PPS  authored a chapter in the 2019 book, The Ripple Effect in Action: What 7 Parent Leadership Programs Learned from Participatory Evaluation. The project was coordinated by New York University’s Metropolitan Center for Research on Equity and the Transformation of Schools.  

Methods

A team of Parents for Public Schools parent leaders and staff joined with parent leadership organizations nationwide to form the Parent Leadership Evaluation Network (PLEN). PLEN members received extensive training and coaching from Dialogues in Action in a participatory, qualitative evaluation process designed to elicit evidence of transformative impacts. Evaluation questions included:

  1. What kind and quality of impact are we having on our parent leaders?
  2. What aspects of our program are causing this impact?

A stratified sampling technique was used to select a representative sample of parent leaders –  who had participated in PPS’s Parent Leadership Institute (PLI) or Parent Engagement Programs (PEP) –  and then conducted in-depth interviews with 23 of them. We collectively analyzed the data gathered from the interviews to generate themes and then consider the implications for those findings on program improvement and innovation.

Key Findings

  1. The more I know, the better I can be

“I know more, so I am able to do more, and I am happy to do more.”

Learning how the school system works and gaining a deeper understanding of public school issues, moves parents to action. Parents arrive concerned about their own children’s education and they leave wanting to make things better for all children

  1. When I think I can, I will

“If change is going to happen in Mississippi, it has to start with changes in the Legislature—we have to look beyond our own child’s interest.”

Instead of feeling helpless, our PEP participants now believe there is something that they can do to affect the situation, and, in fact, something they should do. No longer do they see school district or community leaders as the only ones with a say in what happens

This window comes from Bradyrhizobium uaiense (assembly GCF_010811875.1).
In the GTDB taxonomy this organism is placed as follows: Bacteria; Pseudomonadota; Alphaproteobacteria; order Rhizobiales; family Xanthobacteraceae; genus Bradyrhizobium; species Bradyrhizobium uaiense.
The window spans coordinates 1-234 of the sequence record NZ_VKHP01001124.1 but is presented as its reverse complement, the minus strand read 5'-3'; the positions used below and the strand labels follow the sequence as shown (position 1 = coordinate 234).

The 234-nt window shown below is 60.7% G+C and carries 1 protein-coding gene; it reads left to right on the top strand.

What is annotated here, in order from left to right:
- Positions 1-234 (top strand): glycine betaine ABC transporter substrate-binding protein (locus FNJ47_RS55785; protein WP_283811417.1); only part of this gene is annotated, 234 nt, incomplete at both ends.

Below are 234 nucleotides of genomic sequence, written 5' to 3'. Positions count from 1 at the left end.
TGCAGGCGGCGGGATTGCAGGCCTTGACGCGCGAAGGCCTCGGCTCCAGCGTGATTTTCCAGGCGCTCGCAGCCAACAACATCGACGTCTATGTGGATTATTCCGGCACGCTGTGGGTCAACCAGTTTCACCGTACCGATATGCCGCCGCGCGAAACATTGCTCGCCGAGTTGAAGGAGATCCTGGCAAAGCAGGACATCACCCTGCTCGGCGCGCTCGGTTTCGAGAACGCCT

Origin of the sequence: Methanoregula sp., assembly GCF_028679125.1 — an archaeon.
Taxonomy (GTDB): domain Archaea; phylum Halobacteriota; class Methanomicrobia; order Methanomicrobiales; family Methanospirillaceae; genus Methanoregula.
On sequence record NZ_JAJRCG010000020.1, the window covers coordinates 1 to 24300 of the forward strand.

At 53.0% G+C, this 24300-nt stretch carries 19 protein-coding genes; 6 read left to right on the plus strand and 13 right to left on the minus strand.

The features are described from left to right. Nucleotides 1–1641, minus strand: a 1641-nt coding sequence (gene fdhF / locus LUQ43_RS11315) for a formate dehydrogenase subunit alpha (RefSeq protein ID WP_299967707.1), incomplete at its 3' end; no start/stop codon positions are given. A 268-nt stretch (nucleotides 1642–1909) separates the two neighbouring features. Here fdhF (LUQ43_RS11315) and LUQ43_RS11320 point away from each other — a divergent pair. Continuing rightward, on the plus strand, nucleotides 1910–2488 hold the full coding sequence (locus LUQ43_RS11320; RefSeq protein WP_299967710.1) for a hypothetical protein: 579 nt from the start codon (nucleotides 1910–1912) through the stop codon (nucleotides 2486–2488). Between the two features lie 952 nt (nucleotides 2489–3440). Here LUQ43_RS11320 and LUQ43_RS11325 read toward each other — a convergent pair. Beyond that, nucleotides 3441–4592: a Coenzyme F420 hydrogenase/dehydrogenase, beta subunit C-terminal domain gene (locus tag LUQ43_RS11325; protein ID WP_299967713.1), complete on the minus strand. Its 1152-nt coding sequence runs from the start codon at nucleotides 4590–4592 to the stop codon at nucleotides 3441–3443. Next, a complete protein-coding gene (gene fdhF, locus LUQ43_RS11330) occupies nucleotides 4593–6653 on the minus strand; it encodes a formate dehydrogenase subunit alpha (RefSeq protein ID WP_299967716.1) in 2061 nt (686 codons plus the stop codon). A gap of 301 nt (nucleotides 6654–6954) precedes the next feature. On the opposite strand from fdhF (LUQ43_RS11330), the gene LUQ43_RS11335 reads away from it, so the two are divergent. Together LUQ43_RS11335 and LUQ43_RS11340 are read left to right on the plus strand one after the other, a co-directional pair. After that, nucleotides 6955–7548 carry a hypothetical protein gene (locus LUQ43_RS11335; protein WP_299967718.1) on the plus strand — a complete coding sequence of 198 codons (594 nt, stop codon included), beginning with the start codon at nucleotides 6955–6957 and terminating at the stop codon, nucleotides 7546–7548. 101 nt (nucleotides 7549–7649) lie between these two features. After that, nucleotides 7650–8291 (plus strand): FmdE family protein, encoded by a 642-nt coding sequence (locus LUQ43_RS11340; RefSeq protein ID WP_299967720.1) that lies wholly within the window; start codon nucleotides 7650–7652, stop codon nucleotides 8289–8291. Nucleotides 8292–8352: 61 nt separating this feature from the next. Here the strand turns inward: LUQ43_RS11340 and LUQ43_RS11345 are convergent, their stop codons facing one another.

1. Strong Schools, Strong Communities

“Without quality public schools, we wouldn’t have successful communities, successful neighborhoods, successful households, a public will, a better functioning society, or even meaningful conversations.”

When parents become more aware of the far-reaching impact of education, they see how essential quality public schools are to the very heartbeat of their communities.

      4. Family engagement, the little engine that could

“While it is very clear to us at PPS that family engagement is a school reform strategy, it does not appear that we are making this clear to our PEP participants.”

Though research about the value of parent engagement is shared throughout the training, the fact that our interviewees did not mention this premise at all is a clear indication that we are not emphasizing this concept enough.

       5. I can see clearly now…

“I came out of PPS training realizing that every school should be able to provide their students with the best education, and the quality of education a school provides should not be equated to the area where it’s located.”

The parent leadership training not only moved parents away from local concerns toward state-level and even national issues, it also helped them consider what the quality of education is like for parents who are different from themselves

Key Recommendations

  • Add a training module on community organizing to our training to give parents a focus for advocacy efforts and key skills for developing relationships and building power in numbers.
  • Organize and mobilize our education stakeholders to pay close attention to upcoming state elections and vote for candidates who support strong public schools.
  • Use our issue guide Ensuring the Future: What Should Communities Do to Help Children Succeed? to host deliberative dialogues on education issues and to help PEP participants understand the correlation between quality education and thriving communities.
  • Revise the PEP Introduction Module to clarify that the purpose of the parent engagement curriculum is to prepare parents for their vital role in school reform.
  • Be more intentional about equity in our training.
  • Continue to use the survey developed by NYU to gather information, draw conclusions, and make appropriate adjustments to our parent leadership offerings.

To download the full book, purchase a hard copy, or read the summary, please visit https://research.steinhardt.nyu.edu/metrocenter/resources/parent-leadership-indicators-project.

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